(Update: Adding amount of money saved by dropping test)
Good for Montgomery County Public Schools Supt. Joshua Starr: He has decided to stop giving the TerraNova 2 standardized test to second graders in a move to save money and reduce the number of tests young children are forced to take.
Starr, who is in his first year at the helm of Montgomery County schools, one of the highest-achieving school systems in the country, said in a statement that there were other ways to get the information that the TerraNova provided to teachers.
“While the TerraNova does provide some useful information, I believe we can assess student progress with existing tools and use the money spent on the TN2 in a better way,” he said. “Testing certainly has its place, but we must carefully consider every assessment we are giving our students and determine if the benefits outweigh the cost and the interruption to instruction.”
The move will save $230,000 a year, a district spokesman said.
At a time when many school systems around the country are — unfortunately — increasing the number of tests that students have to take so that teachers in all areas can be evaluated on the scores that students get on the exams, Starr’s decision is a move in the right direction. He announced the TerraNova 2 decision to the Board of Education on Thursday night.
In fact, in D.C. public schools, which neighbors Montgomery County, officials are gearing up to start giving second graders the D.C. Comprehensive Assessment System this spring, so they can join their schoolmates in grades 3 through 8.
It’s part of the District’s teacher assessment program, called IMPACT, that evaluates teachers in large part on test scores, a method that has become increasingly popular among school reformers even though many assessment experts said it is not reliable or fair to teachers.
Under the D.C. system’s IMPACT teacher evaluation system, the scores are injected into a “value added” formula that purports to tell how much “value” a teacher added to a student’s learning. There are different formulas and all kinds of problems with the formulas; how, for example, can a formula factor in exactly how much a child is affected by living in a homeless shelter and being hungry and exhausted the day of a big test? Still D.C. officials want to have 75 percent of classroom teachers evaluated by this system within five years.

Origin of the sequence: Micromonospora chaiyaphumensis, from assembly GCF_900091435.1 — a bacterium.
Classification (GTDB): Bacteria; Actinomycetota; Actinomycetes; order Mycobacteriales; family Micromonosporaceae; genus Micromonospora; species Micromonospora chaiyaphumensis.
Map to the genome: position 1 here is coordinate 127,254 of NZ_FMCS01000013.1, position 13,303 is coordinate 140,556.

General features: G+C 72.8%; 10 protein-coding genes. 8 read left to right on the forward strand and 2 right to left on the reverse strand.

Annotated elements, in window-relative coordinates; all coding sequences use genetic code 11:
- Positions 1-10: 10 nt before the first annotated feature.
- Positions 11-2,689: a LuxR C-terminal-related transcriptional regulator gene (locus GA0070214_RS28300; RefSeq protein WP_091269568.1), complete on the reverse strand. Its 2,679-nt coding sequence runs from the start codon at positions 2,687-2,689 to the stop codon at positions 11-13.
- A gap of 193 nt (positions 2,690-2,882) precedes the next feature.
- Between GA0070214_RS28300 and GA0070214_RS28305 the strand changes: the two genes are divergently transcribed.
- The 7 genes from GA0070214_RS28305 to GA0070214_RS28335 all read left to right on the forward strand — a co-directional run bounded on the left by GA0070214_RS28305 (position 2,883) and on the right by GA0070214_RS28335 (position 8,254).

California tests students from grades 2 to 11 in a range of subjects already, and the California Teachers Association has long complained that the second grade tests are a waste of money.
Teachers know that giving standardized tests to second graders is a bad idea because they are known to be unreliable test takers.
Second graders in Montgomery County public schools currently take the TerraNova 2 in reading, language mechanics, mathematics, and mathematics computation. Though the TerraNova2 is being dropped, they will still take, along with students in kindergarten and first grade, the MCPS Assessment Program — Primary Reading (MCPS AP-PR) three times throughout each school year to measure reading ability and attainment.
According to a paper on second-grade testing from the National Center for Fair and Open Testing, or FairTest, an organization that aims to end the misuse of tests:
*Research clearly shows that for children below fourth grade, the mechanics of taking tests and answering on specialized answer sheets can prove more difficult than the cognitive tasks the tests are asking them to address. Thus the test results are too much influenced by children’s ability to fill in bubbles and handle pieces of paper; too little determined by their ability to read.
Standardized tests are scary for primary school children, bad for their morale and confidence. Overwhelmed by the test situation, they often don t show what they do know and can do. Instances of children breaking down, crying, unable to face school, becoming literally sick with anxiety in the face of standardized tests, are common. Most teachers in the early grades understand the importance of maintaining their students level of interest and high morale, both of which tend to be undone by tests. The National Association for the Education of Young Children has, for a number of years, come out against standardized testing of young children for some of these same reasons.
Also, differences in background show up vividly in the early years of schooling: some children arrive in school never having actually handled a book or in some cases seen one close up; others have had books read to them since infancy. These differences tend to diminish in the face of their common school experience. Narrowing the gap between the more and less advantaged students is one of the great potentials of the public school system. Premature testing, however, by highlighting differences, will reinforce them in the minds of children.
There are additional problems connected with this, including the amount of test preparation that teachers of young children feel compelled to give their students to try to make sure their scores are high enough, too often perverting the educational program.
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